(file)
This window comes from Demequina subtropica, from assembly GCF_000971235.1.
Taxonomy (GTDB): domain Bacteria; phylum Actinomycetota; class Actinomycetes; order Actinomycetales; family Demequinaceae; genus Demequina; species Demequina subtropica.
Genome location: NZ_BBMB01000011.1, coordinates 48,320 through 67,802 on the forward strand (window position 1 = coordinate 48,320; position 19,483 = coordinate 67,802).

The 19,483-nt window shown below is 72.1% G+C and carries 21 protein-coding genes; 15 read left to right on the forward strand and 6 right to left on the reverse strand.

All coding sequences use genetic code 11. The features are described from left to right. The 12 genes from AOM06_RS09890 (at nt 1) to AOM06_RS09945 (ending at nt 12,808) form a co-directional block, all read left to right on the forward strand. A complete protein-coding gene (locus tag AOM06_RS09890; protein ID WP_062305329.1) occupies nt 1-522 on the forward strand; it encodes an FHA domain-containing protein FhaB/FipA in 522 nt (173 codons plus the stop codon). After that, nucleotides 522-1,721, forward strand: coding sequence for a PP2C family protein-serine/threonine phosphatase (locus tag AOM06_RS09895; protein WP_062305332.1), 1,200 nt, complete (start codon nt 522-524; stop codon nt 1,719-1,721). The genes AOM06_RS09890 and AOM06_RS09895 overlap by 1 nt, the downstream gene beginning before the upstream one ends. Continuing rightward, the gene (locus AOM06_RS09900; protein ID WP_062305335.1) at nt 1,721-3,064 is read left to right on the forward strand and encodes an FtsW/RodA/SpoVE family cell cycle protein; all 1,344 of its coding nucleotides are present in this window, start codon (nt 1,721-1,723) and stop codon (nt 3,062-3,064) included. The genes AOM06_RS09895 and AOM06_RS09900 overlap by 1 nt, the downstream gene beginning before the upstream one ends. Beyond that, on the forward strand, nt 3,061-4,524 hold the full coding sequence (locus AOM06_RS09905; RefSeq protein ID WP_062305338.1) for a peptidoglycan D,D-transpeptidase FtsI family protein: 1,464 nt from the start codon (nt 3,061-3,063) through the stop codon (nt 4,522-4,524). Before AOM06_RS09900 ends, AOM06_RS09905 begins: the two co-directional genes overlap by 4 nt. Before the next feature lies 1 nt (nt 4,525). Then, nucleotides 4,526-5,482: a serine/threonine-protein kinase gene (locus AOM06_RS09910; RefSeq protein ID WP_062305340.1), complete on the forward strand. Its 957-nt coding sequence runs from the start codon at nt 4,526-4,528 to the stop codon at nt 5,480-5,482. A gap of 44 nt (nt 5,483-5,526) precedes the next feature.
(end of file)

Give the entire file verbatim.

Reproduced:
This window comes from Demequina subtropica, from assembly GCF_000971235.1.
Taxonomy (GTDB): domain Bacteria; phylum Actinomycetota; class Actinomycetes; order Actinomycetales; family Demequinaceae; genus Demequina; species Demequina subtropica.
Genome location: NZ_BBMB01000011.1, coordinates 48,320 through 67,802 on the forward strand (window position 1 = coordinate 48,320; position 19,483 = coordinate 67,802).

The 19,483-nt window shown below is 72.1% G+C and carries 21 protein-coding genes; 15 read left to right on the forward strand and 6 right to left on the reverse strand.

All coding sequences use genetic code 11. The features are described from left to right. The 12 genes from AOM06_RS09890 (at nt 1) to AOM06_RS09945 (ending at nt 12,808) form a co-directional block, all read left to right on the forward strand. A complete protein-coding gene (locus tag AOM06_RS09890; protein ID WP_062305329.1) occupies nt 1-522 on the forward strand; it encodes an FHA domain-containing protein FhaB/FipA in 522 nt (173 codons plus the stop codon). After that, nucleotides 522-1,721, forward strand: coding sequence for a PP2C family protein-serine/threonine phosphatase (locus tag AOM06_RS09895; protein WP_062305332.1), 1,200 nt, complete (start codon nt 522-524; stop codon nt 1,719-1,721). The genes AOM06_RS09890 and AOM06_RS09895 overlap by 1 nt, the downstream gene beginning before the upstream one ends. Continuing rightward, the gene (locus AOM06_RS09900; protein ID WP_062305335.1) at nt 1,721-3,064 is read left to right on the forward strand and encodes an FtsW/RodA/SpoVE family cell cycle protein; all 1,344 of its coding nucleotides are present in this window, start codon (nt 1,721-1,723) and stop codon (nt 3,062-3,064) included. The genes AOM06_RS09895 and AOM06_RS09900 overlap by 1 nt, the downstream gene beginning before the upstream one ends. Beyond that, on the forward strand, nt 3,061-4,524 hold the full coding sequence (locus AOM06_RS09905; RefSeq protein ID WP_062305338.1) for a peptidoglycan D,D-transpeptidase FtsI family protein: 1,464 nt from the start codon (nt 3,061-3,063) through the stop codon (nt 4,522-4,524). Before AOM06_RS09900 ends, AOM06_RS09905 begins: the two co-directional genes overlap by 4 nt. Before the next feature lies 1 nt (nt 4,525). Then, nucleotides 4,526-5,482: a serine/threonine-protein kinase gene (locus AOM06_RS09910; RefSeq protein ID WP_062305340.1), complete on the forward strand. Its 957-nt coding sequence runs from the start codon at nt 4,526-4,528 to the stop codon at nt 5,480-5,482. A gap of 44 nt (nt 5,483-5,526) precedes the next feature.